Storage Devices

Crucial P1 NVMe M.2 SSD Review

Article Index: >>    « A Closer Look at the Crucial P1 | Final Thoughts and Conclusion »

Test System and Testing Procedures and Benchmarks

System Configuration

  • Z390 Aorus Pro
  • Intel I9 9900k (stock speed)
  • 64gb of G. Skill Trident Z @ 3200 MHz
  • Intel 660p NVME M.2 SSD (os)
  • EVGA 1600-Watt SuperNova P2
  • MSI Gaming X Trio 2080 TI
  • Swiftech H320 X2 Prestige AIO Cooler
  • Primochill Praxis Wetbench

Testing Procedure

We tested the Crucial P1 using the following software.

  • Microsoft Windows 10 Professional
  • ATTO Disk Benchmark
  • AS SSD
  • Anvil’s Storage Utilities
  • CrystalDiskMark 3.0

The drive is labeled as the D drive on the system it was tested in. Its used as storage for music, pictures and videos, as well as projects in Adobe Premiere Pro, Photoshop and Audition. Being a new drive, there were about 800 GB of 931 GB free. So, not much space was used at all.  The Crucial P1 was covered by Gigabytes Thermal Guard which is an SSD heatsink designed to keep the SSD cooler to help increase performance. In previous testing, the Thermal Gaurd has kept the drive cooler by about 4-5°c. This was recorded across several different drives. These drives included the Patriot Hellfire, Samsung 850 EVO, Samsung 860 Evo and the Intel SSD 6.

The SSD 6 using the same 64-layer Micron 3D QLC Nand. The average temperature difference of all the drives, with and without the Thermal Gaurd, was 5°c. However, I didn’t really see a huge difference in performance. But, the cooler temperatures over the lifetime of the drive could extend its life. Each benchmark was run three times each and we recorded the best overall result. The system was left idle for about 20 minutes between each run, as well as each benchmark. This gives the system, and drive a little bit of time to cool down and rest.

ATTO Disk Benchmark

The ATTO Disk Benchmark utility was designed to measure regular disk drive performance.  However, its more than capable measuring both USB flash drive and SSD speeds as well. The utility measures disk performance rates for various sizes of files and displays the results in a bar chart showing read and write speeds at each file size. The results are displayed in megabytes per second

The sequential read speed of the Crucial P1 in the ATTO Disk Benchmark was about 2,013.3/s. This was well over the advertised read speed of 1,714.8MB/s. In our testing, the Crucial P1 did best in the ATTO Disk Benchmark. In both the read and write speeds, the Crucial Pr recorded speeds just over the advertised speeds of 2,000 MB/s read and 1,700 MB/s write.

AS SSD Benchmark

AS SSD Benchmark is a simple and portable utility which helps you measure the effectiveness and performance of any solid state (SSD) drives connected to your system. It will test “Seq”, “4K”, “4K-64Thrd” and Access Time. At the end, it will give your SSD a score. 4K tests the read/write abilities by access random 4K blocks while the Sequential test measures how fast the drive can read a 1GB file

In the AS SSD Benchmark, the Crucial P1 hit 1,810.60MB/s on the read and 1,564.07on the write.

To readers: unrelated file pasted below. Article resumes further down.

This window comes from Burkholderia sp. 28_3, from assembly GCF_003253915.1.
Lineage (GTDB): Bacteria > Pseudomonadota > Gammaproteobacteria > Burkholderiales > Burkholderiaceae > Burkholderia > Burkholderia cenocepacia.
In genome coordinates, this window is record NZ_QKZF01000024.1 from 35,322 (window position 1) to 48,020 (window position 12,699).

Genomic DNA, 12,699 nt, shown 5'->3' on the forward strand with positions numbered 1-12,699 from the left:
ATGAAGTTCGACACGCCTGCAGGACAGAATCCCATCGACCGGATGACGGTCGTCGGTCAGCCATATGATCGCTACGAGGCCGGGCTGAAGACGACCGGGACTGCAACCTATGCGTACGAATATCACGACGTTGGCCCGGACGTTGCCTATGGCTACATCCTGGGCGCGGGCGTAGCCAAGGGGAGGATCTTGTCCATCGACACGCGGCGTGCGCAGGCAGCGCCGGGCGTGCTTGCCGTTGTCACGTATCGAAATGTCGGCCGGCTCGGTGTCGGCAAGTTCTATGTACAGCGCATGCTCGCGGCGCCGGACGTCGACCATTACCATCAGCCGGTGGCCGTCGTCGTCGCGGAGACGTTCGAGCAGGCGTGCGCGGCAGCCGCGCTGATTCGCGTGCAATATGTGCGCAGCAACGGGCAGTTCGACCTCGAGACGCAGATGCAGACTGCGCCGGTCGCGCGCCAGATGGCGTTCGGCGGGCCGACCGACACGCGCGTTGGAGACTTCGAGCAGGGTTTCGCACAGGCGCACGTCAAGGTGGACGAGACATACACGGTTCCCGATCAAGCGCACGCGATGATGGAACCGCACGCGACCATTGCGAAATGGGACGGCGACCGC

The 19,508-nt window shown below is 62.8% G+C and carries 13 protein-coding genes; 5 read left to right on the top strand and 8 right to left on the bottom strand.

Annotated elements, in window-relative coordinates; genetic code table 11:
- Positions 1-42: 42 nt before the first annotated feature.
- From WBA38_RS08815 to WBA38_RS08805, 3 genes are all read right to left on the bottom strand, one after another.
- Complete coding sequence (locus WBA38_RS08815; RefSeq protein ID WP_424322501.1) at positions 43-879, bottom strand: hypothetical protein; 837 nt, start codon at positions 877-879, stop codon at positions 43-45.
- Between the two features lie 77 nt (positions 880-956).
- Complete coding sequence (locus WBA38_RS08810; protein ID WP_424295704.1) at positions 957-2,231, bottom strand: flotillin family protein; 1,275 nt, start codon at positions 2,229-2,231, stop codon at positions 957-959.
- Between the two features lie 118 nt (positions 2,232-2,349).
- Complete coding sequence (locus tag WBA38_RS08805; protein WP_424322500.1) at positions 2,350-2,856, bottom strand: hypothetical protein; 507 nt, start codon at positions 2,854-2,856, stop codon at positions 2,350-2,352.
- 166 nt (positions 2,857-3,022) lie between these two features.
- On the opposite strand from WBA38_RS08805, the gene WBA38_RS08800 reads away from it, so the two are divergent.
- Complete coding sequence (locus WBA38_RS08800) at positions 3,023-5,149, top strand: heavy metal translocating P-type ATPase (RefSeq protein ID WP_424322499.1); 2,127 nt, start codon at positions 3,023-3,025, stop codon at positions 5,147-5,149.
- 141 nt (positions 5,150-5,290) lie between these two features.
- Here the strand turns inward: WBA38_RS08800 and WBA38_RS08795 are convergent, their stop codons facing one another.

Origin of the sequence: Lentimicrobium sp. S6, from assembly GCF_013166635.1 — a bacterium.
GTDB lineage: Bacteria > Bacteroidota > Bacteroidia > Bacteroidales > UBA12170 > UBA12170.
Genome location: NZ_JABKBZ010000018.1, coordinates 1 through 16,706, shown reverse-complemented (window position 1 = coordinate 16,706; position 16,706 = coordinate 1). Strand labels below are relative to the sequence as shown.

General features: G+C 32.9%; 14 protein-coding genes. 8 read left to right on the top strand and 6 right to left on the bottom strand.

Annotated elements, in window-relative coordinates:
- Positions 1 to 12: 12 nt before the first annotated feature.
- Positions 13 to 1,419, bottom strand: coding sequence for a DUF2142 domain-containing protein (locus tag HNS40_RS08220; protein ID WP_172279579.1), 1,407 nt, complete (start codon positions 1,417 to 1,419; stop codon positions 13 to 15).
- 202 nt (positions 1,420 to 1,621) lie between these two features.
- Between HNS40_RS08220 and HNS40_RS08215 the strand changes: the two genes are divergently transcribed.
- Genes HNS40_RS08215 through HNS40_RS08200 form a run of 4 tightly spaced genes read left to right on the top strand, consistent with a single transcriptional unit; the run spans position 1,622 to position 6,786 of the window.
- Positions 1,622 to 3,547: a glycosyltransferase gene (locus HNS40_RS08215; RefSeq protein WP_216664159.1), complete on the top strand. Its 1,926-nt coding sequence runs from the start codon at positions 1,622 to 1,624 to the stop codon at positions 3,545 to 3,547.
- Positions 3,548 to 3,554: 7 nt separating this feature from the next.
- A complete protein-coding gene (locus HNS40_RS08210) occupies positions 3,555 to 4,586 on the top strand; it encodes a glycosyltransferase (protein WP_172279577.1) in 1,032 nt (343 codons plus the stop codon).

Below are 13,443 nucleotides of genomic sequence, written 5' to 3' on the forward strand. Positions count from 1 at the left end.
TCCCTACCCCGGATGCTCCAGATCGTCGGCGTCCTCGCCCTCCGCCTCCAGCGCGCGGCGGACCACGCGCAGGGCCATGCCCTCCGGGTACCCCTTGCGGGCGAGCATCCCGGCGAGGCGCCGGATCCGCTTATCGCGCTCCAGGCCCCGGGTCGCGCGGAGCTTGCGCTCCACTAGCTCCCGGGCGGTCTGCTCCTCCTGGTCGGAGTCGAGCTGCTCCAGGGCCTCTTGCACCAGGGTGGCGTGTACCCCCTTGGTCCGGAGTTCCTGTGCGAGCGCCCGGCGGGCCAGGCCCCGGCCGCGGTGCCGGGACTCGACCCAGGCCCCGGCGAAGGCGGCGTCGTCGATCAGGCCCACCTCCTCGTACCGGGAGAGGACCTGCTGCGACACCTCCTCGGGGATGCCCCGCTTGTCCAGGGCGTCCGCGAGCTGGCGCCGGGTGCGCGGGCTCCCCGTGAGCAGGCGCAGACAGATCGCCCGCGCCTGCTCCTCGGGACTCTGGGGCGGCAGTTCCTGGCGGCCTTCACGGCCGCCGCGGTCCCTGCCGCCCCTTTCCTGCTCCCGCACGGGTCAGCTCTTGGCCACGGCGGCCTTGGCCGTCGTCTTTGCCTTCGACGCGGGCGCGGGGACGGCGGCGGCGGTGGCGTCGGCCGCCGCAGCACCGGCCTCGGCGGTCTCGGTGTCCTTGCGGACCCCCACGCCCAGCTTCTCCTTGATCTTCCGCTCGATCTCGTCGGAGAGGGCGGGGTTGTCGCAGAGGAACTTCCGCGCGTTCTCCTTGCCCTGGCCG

Anvil’s Storage Utilities

Anvil’s Storage Utilities is a powerful, older, yet still relevant performance measurement tool for traditional hard drives and SSDs. The tool can monitor, and test read and write speeds on hard drives while also providing information from the Windows Management Instrumentation (WMI) that provides basic information about the disk and its parameters, including partitions and volumes.

We tested the Crucial P1 in the Anvil’s Storage Benchmark on both the 0-Fill and 100% incompressible settings. On the 0-Fill test, the Crucial P1 hit 1,771.63 MB/s on the read and 1,488.37 on the write speed. This gave the 660p an overall score of 10,256.43 On the 100% incompressible test, the Crucial P1 hit 1,747.44 MB/s on the read and 148.37on the write speed. This gave the Crucial P1 an overall score of 10,101.84. The read and write speeds on both the 100% incompressible and the 0-Fill test weren’t bad at all, but still a bit below the advertised speeds. This is the first time I’ve seen the write speeds the same on both tests.

Anvil also has random read, write and mixed IOPS (Input/output operations per second) tests as well. For random read IOPS, the Crucial P1 hit 112,597.9 IOPS. For Random write IOPS, the Crucial P1 hit 233,821.5 IOPS. Last was the random read/write or mixed IOPS test. The Crucial P1 hit 53,979.1 IOPS on this test.

CrystalDiskMark 5.2.1

“CrystalDiskMark is designed to quickly test the performance of your hard drives. Currently, the program allows to measure sequential and random read/write speeds.”

In Crystal Disk Mark, the sequential read speeds hit over the advertised speeds at 20004 MB/s. However, the write speeds were much slower than the advertised speed of 1700 MB/s at only 985.5 MB/s.

 

Article Index: >>    « A Closer Look at the Crucial P1 | Final Thoughts and Conclusion »

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Paul Malfy

Paul started building computers in 1994. He studied journalism and computer science in college. Paul loves gaming but hardware is his true passion. News Writer and Product Reviewer.

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